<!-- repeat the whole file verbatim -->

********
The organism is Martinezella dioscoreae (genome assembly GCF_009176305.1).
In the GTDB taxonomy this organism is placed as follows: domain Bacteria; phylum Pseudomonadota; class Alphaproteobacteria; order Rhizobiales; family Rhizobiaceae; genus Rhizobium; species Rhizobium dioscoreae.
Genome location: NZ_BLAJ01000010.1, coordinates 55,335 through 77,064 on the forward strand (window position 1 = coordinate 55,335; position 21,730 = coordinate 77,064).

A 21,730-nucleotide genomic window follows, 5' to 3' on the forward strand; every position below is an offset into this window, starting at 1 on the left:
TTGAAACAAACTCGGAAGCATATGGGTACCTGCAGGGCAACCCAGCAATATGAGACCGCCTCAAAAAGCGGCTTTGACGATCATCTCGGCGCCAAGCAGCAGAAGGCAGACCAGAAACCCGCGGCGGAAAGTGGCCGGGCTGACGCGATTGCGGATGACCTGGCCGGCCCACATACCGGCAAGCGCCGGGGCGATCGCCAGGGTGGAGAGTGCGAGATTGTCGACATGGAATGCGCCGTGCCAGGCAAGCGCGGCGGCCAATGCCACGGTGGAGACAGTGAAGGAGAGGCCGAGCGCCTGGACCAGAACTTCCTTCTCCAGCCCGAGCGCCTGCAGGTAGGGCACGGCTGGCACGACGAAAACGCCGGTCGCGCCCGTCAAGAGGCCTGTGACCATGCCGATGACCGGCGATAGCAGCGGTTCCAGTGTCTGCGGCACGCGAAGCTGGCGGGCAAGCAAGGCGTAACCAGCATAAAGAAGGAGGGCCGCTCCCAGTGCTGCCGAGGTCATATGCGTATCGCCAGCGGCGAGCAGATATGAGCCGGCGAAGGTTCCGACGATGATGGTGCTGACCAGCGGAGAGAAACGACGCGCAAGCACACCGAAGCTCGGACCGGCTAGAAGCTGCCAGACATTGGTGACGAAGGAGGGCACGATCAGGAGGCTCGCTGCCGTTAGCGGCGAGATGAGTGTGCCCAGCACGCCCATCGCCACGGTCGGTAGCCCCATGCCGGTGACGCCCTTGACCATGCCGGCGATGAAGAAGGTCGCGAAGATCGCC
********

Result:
The organism is Martinezella dioscoreae (genome assembly GCF_009176305.1).
In the GTDB taxonomy this organism is placed as follows: domain Bacteria; phylum Pseudomonadota; class Alphaproteobacteria; order Rhizobiales; family Rhizobiaceae; genus Rhizobium; species Rhizobium dioscoreae.
Genome location: NZ_BLAJ01000010.1, coordinates 55,335 through 77,064 on the forward strand (window position 1 = coordinate 55,335; position 21,730 = coordinate 77,064).

A 21,730-nucleotide genomic window follows, 5' to 3' on the forward strand; every position below is an offset into this window, starting at 1 on the left:
TTGAAACAAACTCGGAAGCATATGGGTACCTGCAGGGCAACCCAGCAATATGAGACCGCCTCAAAAAGCGGCTTTGACGATCATCTCGGCGCCAAGCAGCAGAAGGCAGACCAGAAACCCGCGGCGGAAAGTGGCCGGGCTGACGCGATTGCGGATGACCTGGCCGGCCCACATACCGGCAAGCGCCGGGGCGATCGCCAGGGTGGAGAGTGCGAGATTGTCGACATGGAATGCGCCGTGCCAGGCAAGCGCGGCGGCCAATGCCACGGTGGAGACAGTGAAGGAGAGGCCGAGCGCCTGGACCAGAACTTCCTTCTCCAGCCCGAGCGCCTGCAGGTAGGGCACGGCTGGCACGACGAAAACGCCGGTCGCGCCCGTCAAGAGGCCTGTGACCATGCCGATGACCGGCGATAGCAGCGGTTCCAGTGTCTGCGGCACGCGAAGCTGGCGGGCAAGCAAGGCGTAACCAGCATAAAGAAGGAGGGCCGCTCCCAGTGCTGCCGAGGTCATATGCGTATCGCCAGCGGCGAGCAGATATGAGCCGGCGAAGGTTCCGACGATGATGGTGCTGACCAGCGGAGAGAAACGACGCGCAAGCACACCGAAGCTCGGACCGGCTAGAAGCTGCCAGACATTGGTGACGAAGGAGGGCACGATCAGGAGGCTCGCTGCCGTTAGCGGCGAGATGAGTGTGCCCAGCACGCCCATCGCCACGGTCGGTAGCCCCATGCCGGTGACGCCCTTGACCATGCCGGCGATGAAGAAGGTCGCGAAGATCGCC